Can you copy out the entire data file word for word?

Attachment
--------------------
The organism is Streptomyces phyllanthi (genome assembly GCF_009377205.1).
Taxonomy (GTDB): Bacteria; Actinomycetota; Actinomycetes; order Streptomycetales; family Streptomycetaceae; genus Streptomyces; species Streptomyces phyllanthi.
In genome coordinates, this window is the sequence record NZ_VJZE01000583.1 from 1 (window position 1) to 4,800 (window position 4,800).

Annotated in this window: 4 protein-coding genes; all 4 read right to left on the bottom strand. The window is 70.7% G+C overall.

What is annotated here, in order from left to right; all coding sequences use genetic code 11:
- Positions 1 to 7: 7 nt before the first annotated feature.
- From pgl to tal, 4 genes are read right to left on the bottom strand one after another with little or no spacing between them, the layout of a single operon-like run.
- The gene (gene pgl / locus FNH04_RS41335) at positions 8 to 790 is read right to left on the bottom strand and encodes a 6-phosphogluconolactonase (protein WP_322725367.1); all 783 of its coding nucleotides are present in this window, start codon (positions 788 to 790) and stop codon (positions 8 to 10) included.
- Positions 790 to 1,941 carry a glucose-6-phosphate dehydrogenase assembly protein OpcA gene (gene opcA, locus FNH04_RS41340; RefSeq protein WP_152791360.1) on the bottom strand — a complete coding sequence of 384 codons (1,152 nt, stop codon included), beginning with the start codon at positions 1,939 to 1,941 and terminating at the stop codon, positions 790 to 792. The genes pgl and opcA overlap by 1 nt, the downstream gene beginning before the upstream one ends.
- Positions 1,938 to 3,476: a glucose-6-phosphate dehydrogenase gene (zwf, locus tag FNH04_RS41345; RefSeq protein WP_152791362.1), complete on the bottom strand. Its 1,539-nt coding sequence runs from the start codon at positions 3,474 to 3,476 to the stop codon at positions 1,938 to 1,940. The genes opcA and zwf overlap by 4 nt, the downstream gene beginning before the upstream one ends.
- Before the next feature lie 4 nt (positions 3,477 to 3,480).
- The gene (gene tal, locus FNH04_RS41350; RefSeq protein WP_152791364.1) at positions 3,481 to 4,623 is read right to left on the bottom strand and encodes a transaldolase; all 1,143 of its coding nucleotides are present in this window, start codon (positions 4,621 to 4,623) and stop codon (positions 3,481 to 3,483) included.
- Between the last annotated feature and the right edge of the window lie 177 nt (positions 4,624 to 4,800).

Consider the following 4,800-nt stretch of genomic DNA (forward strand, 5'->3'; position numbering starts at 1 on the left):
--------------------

The organism is Streptomyces phyllanthi (genome assembly GCF_009377205.1).
Taxonomy (GTDB): Bacteria; Actinomycetota; Actinomycetes; order Streptomycetales; family Streptomycetaceae; genus Streptomyces; species Streptomyces phyllanthi.
In genome coordinates, this window is the sequence record NZ_VJZE01000583.1 from 1 (window position 1) to 4,800 (window position 4,800).

Annotated in this window: 4 protein-coding genes; all 4 read right to left on the bottom strand. The window is 70.7% G+C overall.

What is annotated here, in order from left to right; all coding sequences use genetic code 11:
- Positions 1 to 7: 7 nt before the first annotated feature.
- From pgl to tal, 4 genes are read right to left on the bottom strand one after another with little or no spacing between them, the layout of a single operon-like run.
- The gene (gene pgl / locus FNH04_RS41335) at positions 8 to 790 is read right to left on the bottom strand and encodes a 6-phosphogluconolactonase (protein WP_322725367.1); all 783 of its coding nucleotides are present in this window, start codon (positions 788 to 790) and stop codon (positions 8 to 10) included.
- Positions 790 to 1,941 carry a glucose-6-phosphate dehydrogenase assembly protein OpcA gene (gene opcA, locus FNH04_RS41340; RefSeq protein WP_152791360.1) on the bottom strand — a complete coding sequence of 384 codons (1,152 nt, stop codon included), beginning with the start codon at positions 1,939 to 1,941 and terminating at the stop codon, positions 790 to 792. The genes pgl and opcA overlap by 1 nt, the downstream gene beginning before the upstream one ends.
- Positions 1,938 to 3,476: a glucose-6-phosphate dehydrogenase gene (zwf, locus tag FNH04_RS41345; RefSeq protein WP_152791362.1), complete on the bottom strand. Its 1,539-nt coding sequence runs from the start codon at positions 3,474 to 3,476 to the stop codon at positions 1,938 to 1,940. The genes opcA and zwf overlap by 4 nt, the downstream gene beginning before the upstream one ends.
- Before the next feature lie 4 nt (positions 3,477 to 3,480).
- The gene (gene tal, locus FNH04_RS41350; RefSeq protein WP_152791364.1) at positions 3,481 to 4,623 is read right to left on the bottom strand and encodes a transaldolase; all 1,143 of its coding nucleotides are present in this window, start codon (positions 4,621 to 4,623) and stop codon (positions 3,481 to 3,483) included.
- Between the last annotated feature and the right edge of the window lie 177 nt (positions 4,624 to 4,800).

Consider the following 4,800-nt stretch of genomic DNA (forward strand, 5'->3'; position numbering starts at 1 on the left):